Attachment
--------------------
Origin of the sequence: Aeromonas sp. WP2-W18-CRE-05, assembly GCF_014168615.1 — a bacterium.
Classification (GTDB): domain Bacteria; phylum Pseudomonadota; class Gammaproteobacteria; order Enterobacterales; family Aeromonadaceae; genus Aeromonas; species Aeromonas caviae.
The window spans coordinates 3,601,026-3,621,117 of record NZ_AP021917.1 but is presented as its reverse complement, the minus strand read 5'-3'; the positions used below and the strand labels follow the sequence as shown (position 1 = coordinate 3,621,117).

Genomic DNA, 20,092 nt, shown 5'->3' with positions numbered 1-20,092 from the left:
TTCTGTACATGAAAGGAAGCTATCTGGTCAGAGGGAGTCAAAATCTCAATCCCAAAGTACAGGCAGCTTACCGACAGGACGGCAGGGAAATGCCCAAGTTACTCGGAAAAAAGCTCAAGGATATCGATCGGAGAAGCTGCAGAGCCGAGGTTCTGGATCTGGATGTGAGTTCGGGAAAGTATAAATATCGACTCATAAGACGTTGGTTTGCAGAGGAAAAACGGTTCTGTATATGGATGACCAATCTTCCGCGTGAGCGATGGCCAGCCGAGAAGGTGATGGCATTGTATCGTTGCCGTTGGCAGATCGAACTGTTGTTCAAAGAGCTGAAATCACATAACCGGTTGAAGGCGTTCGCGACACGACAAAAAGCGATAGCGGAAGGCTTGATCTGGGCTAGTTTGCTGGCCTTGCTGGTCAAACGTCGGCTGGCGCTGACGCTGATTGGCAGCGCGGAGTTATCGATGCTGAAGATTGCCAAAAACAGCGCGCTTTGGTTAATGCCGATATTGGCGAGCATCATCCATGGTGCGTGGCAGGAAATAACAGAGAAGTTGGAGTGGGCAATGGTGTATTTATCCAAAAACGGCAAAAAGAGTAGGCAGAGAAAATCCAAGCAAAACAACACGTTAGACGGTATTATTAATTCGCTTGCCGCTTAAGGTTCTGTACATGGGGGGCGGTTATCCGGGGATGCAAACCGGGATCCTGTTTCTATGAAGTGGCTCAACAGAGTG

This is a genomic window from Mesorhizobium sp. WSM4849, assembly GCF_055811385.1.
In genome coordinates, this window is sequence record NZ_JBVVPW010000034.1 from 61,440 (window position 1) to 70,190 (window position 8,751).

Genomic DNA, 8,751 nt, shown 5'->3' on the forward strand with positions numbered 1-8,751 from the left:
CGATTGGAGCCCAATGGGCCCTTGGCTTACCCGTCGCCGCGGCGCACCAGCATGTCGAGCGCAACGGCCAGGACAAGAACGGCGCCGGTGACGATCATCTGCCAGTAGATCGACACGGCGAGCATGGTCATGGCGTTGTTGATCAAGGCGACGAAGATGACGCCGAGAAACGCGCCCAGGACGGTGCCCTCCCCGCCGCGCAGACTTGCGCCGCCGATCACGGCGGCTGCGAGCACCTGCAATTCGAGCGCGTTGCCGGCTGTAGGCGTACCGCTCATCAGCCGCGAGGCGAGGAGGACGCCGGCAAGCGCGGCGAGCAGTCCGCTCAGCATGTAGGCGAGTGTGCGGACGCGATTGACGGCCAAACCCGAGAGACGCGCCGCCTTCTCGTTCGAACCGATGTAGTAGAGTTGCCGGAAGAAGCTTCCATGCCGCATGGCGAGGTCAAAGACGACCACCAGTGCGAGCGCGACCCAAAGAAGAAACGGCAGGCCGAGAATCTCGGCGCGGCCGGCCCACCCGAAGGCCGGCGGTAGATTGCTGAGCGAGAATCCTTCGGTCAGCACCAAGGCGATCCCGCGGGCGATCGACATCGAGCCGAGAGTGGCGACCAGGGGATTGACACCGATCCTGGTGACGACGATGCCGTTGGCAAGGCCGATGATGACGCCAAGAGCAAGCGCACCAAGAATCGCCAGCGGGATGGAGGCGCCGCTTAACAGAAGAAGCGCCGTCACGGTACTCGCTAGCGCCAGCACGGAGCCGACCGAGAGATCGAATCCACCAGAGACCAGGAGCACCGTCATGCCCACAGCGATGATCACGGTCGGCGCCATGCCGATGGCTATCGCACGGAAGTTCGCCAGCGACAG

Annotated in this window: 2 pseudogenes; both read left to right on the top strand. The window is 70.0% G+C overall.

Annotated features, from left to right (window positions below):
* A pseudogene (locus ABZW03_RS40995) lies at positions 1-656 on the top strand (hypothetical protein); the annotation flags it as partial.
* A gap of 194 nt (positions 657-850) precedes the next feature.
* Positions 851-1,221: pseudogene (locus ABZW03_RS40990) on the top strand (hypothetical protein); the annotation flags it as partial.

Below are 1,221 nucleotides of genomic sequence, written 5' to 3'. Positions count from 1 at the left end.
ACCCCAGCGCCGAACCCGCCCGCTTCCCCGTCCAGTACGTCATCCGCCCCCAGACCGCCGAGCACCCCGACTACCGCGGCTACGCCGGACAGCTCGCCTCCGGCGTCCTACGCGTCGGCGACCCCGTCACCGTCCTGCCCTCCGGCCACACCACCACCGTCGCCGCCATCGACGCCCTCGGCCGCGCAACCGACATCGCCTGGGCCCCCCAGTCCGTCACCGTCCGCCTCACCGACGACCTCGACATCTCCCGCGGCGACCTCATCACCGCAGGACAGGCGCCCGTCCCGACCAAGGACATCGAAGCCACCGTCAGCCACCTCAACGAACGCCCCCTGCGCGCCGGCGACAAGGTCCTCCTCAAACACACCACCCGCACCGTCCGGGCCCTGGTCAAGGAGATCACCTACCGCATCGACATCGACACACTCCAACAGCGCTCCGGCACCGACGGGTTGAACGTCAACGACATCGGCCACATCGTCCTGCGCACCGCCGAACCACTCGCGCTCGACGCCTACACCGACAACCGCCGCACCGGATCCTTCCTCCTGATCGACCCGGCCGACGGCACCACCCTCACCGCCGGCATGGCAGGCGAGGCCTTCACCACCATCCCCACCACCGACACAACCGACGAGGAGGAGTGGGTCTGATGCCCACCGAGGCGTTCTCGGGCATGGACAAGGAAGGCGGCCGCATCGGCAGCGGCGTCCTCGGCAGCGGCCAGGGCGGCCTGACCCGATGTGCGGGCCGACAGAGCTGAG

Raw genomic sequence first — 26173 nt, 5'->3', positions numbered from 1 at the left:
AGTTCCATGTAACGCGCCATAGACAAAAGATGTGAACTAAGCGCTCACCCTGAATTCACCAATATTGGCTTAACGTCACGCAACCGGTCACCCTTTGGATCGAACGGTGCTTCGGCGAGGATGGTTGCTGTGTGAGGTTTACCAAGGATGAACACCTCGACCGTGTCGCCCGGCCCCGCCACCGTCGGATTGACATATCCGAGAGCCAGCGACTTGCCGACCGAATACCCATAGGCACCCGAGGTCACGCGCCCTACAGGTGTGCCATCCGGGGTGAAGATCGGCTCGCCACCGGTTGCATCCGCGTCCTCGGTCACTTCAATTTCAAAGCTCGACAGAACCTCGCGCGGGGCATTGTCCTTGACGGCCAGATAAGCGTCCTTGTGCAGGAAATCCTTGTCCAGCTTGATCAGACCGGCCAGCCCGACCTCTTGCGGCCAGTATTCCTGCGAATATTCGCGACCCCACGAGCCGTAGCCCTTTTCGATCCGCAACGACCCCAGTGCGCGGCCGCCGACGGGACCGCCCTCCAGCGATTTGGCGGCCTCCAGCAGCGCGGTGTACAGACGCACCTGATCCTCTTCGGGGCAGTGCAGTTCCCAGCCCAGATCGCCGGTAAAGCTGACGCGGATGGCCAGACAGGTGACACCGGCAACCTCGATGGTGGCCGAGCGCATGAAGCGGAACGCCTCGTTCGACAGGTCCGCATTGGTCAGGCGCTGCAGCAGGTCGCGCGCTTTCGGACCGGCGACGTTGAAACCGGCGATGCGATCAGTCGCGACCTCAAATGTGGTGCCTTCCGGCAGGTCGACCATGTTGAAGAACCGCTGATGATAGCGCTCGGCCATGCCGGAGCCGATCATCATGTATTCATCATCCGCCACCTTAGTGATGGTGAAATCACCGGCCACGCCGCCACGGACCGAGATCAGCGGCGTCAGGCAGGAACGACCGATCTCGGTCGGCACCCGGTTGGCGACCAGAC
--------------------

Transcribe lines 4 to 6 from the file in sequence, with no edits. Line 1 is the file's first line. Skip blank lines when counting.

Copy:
Genomic DNA, 20,092 nt, shown 5'->3' with positions numbered 1-20,092 from the left:
TTCTGTACATGAAAGGAAGCTATCTGGTCAGAGGGAGTCAAAATCTCAATCCCAAAGTACAGGCAGCTTACCGACAGGACGGCAGGGAAATGCCCAAGTTACTCGGAAAAAAGCTCAAGGATATCGATCGGAGAAGCTGCAGAGCCGAGGTTCTGGATCTGGATGTGAGTTCGGGAAAGTATAAATATCGACTCATAAGACGTTGGTTTGCAGAGGAAAAACGGTTCTGTATATGGATGACCAATCTTCCGCGTGAGCGATGGCCAGCCGAGAAGGTGATGGCATTGTATCGTTGCCGTTGGCAGATCGAACTGTTGTTCAAAGAGCTGAAATCACATAACCGGTTGAAGGCGTTCGCGACACGACAAAAAGCGATAGCGGAAGGCTTGATCTGGGCTAGTTTGCTGGCCTTGCTGGTCAAACGTCGGCTGGCGCTGACGCTGATTGGCAGCGCGGAGTTATCGATGCTGAAGATTGCCAAAAACAGCGCGCTTTGGTTAATGCCGATATTGGCGAGCATCATCCATGGTGCGTGGCAGGAAATAACAGAGAAGTTGGAGTGGGCAATGGTGTATTTATCCAAAAACGGCAAAAAGAGTAGGCAGAGAAAATCCAAGCAAAACAACACGTTAGACGGTATTATTAATTCGCTTGCCGCTTAAGGTTCTGTACATGGGGGGCGGTTATCCGGGGATGCAAACCGGGATCCTGTTTCTATGAAGTGGCTCAACAGAGTG

This is a genomic window from Mesorhizobium sp. WSM4849, assembly GCF_055811385.1.